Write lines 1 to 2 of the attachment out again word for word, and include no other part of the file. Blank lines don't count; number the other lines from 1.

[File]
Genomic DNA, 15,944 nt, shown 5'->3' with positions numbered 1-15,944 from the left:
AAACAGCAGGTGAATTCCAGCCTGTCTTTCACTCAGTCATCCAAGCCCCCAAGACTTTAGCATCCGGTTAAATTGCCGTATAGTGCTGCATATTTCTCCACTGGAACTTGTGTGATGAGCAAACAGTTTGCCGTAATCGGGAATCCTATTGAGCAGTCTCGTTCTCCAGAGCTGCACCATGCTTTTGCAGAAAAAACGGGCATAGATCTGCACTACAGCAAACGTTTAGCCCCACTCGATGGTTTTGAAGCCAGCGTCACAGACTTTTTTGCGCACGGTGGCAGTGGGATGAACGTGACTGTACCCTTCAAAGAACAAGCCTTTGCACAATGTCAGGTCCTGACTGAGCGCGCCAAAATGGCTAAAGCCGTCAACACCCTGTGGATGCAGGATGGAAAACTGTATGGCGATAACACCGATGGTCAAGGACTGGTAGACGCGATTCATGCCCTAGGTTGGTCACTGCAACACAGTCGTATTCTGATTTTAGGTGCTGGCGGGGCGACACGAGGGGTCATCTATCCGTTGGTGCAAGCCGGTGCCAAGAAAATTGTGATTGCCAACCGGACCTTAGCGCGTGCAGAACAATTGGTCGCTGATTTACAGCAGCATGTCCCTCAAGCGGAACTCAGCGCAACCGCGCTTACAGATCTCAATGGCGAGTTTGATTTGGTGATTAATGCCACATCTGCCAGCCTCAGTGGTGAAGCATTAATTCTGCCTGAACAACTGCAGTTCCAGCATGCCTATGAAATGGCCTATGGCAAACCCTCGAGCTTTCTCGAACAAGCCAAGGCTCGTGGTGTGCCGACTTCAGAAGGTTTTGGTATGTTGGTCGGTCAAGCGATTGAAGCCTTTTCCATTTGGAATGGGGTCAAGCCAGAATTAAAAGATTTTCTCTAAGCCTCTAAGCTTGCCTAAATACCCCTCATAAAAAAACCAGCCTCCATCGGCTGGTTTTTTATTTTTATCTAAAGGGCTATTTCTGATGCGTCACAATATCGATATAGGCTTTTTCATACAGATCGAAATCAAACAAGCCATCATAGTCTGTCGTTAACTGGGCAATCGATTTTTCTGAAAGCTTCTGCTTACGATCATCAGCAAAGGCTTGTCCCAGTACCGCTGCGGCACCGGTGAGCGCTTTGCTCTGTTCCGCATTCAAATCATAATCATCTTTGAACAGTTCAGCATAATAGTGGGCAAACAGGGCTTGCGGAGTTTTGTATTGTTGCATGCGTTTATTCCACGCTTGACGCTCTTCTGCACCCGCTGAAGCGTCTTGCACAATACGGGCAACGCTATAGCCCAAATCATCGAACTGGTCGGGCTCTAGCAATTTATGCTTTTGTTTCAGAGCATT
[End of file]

Genomic DNA, 15,944 nt, shown 5'->3' with positions numbered 1-15,944 from the left:
AAACAGCAGGTGAATTCCAGCCTGTCTTTCACTCAGTCATCCAAGCCCCCAAGACTTTAGCATCCGGTTAAATTGCCGTATAGTGCTGCATATTTCTCCACTGGAACTTGTGTGATGAGCAAACAGTTTGCCGTAATCGGGAATCCTATTGAGCAGTCTCGTTCTCCAGAGCTGCACCATGCTTTTGCAGAAAAAACGGGCATAGATCTGCACTACAGCAAACGTTTAGCCCCACTCGATGGTTTTGAAGCCAGCGTCACAGACTTTTTTGCGCACGGTGGCAGTGGGATGAACGTGACTGTACCCTTCAAAGAACAAGCCTTTGCACAATGTCAGGTCCTGACTGAGCGCGCCAAAATGGCTAAAGCCGTCAACACCCTGTGGATGCAGGATGGAAAACTGTATGGCGATAACACCGATGGTCAAGGACTGGTAGACGCGATTCATGCCCTAGGTTGGTCACTGCAACACAGTCGTATTCTGATTTTAGGTGCTGGCGGGGCGACACGAGGGGTCATCTATCCGTTGGTGCAAGCCGGTGCCAAGAAAATTGTGATTGCCAACCGGACCTTAGCGCGTGCAGAACAATTGGTCGCTGATTTACAGCAGCATGTCCCTCAAGCGGAACTCAGCGCAACCGCGCTTACAGATCTCAATGGCGAGTTTGATTTGGTGATTAATGCCACATCTGCCAGCCTCAGTGGTGAAGCATTAATTCTGCCTGAACAACTGCAGTTCCAGCATGCCTATGAAATGGCCTATGGCAAACCCTCGAGCTTTCTCGAACAAGCCAAGGCTCGTGGTGTGCCGACTTCAGAAGGTTTTGGTATGTTGGTCGGTCAAGCGATTGAAGCCTTTTCCATTTGGAATGGGGTCAAGCCAGAATTAAAAGATTTTCTCTAAGCCTCTAAGCTTGCCTAAATACCCCTCATAAAAAAACCAGCCTCCATCGGCTGGTTTTTTATTTTTATCTAAAGGGCTATTTCTGATGCGTCACAATATCGATATAGGCTTTTTCATACAGATCGAAATCAAACAAGCCATCATAGTCTGTCGTTAACTGGGCAATCGATTTTTCTGAAAGCTTCTGCTTACGATCATCAGCAAAGGCTTGTCCCAGTACCGCTGCGGCACCGGTGAGCGCTTTGCTCTGTTCCGCATTCAAATCATAATCATCTTTGAACAGTTCAGCATAATAGTGGGCAAACAGGGCTTGCGGAGTTTTGTATTGTTGCATGCGTTTATTCCACGCTTGACGCTCTTCTGCACCCGCTGAAGCGTCTTGCACAATACGGGCAACGCTATAGCCCAAATCATCGAACTGGTCGGGCTCTAGCAATTTATGCTTTTGTTTCAGAGCATT